The never ending Winter weather has provided one nice side benefit – I’ve not yet tired of comforting meaty stews and braises and casseroles. I’ve made Beef Bourguignon and Indian beef stews and lasagnas and hearty curries, all soul warming dishes meant for chilly nights. But my favorite dish made this season was cassoulet.
I’ve made it a couple of times before, but usually “cheater” versions that simply take a few hours to prepare. One easy way to save time is to forgo the classic ingredient of duck confit. You can use regular duck legs and they will be perfectly tender. Or you can buy duck confit online or from somewhere like Star Provisions. Or omit the duck altogether and use a lot of pork, which is the other usual animal involved in this caloric conquest – belly, sausages, and loin are all fine. The other primary ingredient, traditionally Tarbais white beans, can be replaced with canned cannellini or other white beans.
But I wanted to tackle the full monty, and so it began, using this recipe from Michael Lewis as my guide. Warning!!! Do not scroll to the very bottom of the recipe where the nutritional value is listed, else it may throw you from the path of cassoulet righteousness.
The photo above is the best I could find from the confit process. I cured the duck overnight, with salt and pepper and thyme and pink cure #2. The latter is not necessary, but I wanted to see how it would turn out, which resulted in a very pretty pink meat color, like ham. The confit was juicy and crispy and perfect like only duck confit can be. Blasted under a broiler, there may be no finer single bite of fat and meat in the animal kingdom.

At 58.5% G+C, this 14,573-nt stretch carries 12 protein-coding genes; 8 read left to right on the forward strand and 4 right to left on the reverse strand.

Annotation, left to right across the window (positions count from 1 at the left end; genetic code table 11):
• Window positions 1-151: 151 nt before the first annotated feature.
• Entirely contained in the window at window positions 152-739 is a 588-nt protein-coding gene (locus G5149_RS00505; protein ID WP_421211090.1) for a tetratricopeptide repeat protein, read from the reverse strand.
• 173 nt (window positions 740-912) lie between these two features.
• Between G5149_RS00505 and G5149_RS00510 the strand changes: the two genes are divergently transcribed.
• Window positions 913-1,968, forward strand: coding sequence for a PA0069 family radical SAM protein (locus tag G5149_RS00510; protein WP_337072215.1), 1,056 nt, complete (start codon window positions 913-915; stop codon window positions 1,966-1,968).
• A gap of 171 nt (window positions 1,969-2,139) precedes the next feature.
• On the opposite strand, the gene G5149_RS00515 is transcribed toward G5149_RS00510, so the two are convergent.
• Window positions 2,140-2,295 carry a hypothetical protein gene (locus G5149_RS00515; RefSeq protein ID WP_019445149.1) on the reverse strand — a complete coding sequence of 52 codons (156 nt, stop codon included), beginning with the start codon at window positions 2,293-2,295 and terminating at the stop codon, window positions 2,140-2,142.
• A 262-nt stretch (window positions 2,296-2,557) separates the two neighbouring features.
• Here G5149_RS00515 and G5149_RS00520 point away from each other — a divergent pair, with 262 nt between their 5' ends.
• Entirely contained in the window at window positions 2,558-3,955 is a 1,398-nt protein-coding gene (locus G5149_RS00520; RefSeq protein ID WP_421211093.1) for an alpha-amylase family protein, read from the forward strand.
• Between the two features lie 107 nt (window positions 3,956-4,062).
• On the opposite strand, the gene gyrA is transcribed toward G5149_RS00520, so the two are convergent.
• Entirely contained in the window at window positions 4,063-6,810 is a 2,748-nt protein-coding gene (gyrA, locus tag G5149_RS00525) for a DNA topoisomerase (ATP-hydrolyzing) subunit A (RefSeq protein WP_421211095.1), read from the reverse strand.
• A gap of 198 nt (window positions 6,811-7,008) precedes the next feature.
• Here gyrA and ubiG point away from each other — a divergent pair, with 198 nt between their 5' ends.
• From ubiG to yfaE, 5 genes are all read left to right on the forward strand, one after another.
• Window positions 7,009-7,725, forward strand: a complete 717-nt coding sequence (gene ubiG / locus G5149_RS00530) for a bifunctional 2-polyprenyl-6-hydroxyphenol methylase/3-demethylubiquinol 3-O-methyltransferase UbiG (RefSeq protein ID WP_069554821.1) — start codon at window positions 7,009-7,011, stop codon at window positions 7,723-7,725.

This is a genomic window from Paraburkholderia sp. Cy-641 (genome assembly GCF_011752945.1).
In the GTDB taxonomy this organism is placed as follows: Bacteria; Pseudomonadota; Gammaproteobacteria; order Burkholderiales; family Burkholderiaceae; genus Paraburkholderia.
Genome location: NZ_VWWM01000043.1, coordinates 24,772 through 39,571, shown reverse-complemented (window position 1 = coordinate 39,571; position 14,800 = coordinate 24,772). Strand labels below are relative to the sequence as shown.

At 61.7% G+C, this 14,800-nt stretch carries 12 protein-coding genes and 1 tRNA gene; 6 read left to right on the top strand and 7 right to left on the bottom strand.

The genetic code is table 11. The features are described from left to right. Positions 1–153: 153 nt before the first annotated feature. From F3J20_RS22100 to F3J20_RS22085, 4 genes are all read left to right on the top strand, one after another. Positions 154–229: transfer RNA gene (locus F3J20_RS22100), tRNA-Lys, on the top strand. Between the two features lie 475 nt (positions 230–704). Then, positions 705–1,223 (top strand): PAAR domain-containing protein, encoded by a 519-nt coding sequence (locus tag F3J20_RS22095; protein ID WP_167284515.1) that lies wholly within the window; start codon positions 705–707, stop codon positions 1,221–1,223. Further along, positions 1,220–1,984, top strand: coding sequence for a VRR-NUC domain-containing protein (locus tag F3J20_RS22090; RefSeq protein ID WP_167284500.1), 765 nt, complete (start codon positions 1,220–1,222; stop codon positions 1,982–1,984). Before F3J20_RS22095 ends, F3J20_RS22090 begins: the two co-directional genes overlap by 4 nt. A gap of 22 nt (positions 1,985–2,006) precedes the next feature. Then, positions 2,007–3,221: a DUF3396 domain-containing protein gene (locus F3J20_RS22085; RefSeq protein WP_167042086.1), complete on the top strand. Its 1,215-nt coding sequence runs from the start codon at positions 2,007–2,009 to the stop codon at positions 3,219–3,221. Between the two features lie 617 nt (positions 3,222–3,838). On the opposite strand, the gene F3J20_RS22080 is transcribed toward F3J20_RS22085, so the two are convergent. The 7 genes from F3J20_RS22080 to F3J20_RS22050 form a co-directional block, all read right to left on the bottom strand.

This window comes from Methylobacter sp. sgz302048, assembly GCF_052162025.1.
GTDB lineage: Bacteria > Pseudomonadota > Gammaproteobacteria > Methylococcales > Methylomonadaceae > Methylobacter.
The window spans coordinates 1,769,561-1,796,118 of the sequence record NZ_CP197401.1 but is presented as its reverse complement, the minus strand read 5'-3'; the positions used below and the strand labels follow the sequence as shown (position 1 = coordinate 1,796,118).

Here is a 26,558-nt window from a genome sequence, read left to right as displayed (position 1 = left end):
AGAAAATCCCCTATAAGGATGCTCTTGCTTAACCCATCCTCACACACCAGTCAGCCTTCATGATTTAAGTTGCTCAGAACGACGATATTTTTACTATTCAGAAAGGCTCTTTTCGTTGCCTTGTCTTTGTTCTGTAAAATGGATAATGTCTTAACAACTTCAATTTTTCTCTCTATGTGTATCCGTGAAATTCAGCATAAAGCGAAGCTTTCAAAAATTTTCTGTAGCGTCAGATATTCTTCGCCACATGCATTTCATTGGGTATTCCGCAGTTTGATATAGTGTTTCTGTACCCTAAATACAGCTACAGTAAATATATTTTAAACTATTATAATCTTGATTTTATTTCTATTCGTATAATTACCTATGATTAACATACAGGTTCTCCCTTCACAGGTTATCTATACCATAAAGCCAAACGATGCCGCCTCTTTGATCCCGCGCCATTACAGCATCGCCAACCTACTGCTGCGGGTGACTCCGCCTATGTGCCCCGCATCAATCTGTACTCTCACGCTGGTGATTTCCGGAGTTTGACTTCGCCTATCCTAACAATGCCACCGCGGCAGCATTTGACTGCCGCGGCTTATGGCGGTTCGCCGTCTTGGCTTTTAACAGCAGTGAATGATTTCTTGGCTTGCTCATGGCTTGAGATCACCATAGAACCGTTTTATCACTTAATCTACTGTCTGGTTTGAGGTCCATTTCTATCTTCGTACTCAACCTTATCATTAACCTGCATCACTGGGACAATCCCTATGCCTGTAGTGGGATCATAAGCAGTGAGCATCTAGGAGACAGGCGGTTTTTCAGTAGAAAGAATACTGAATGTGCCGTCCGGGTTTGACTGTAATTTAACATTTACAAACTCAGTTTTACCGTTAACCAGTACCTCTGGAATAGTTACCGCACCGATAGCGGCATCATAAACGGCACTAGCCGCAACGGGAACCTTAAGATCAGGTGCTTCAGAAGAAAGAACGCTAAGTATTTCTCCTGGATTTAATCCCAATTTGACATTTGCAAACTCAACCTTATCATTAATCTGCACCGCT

Shredded and saved for later use.
Preparing pork and beans, the latter being the Rancho Gordo cassoulet beans.
Sausages searing. I went with a bratwurst as I thought it would lend the most clean (and not spicy) pork flavor of sausages readily available.
The duck “stew” with stock, wine, tomatoes, and other aromatics.
Removing belly from beans (attempting a near al dente) and chopping.
The next day – assembly.
That’s right, more beans.
Minced duck skin and parsley for the topping
Plus bread crumbs
Blasted in the oven. Ready for eating.
Really great. I could almost not have been happier. A few minor details I would do differently, and you really have to watch for those tiny duck leg bones, but I was not let down by the amount of time spent.
It’s clearly debatable whether or not it’s worth all this time, as compared to a version that may take four hours, but the amount of flavor and texture cannot be denied. I ate it for a week. Sorry, honey.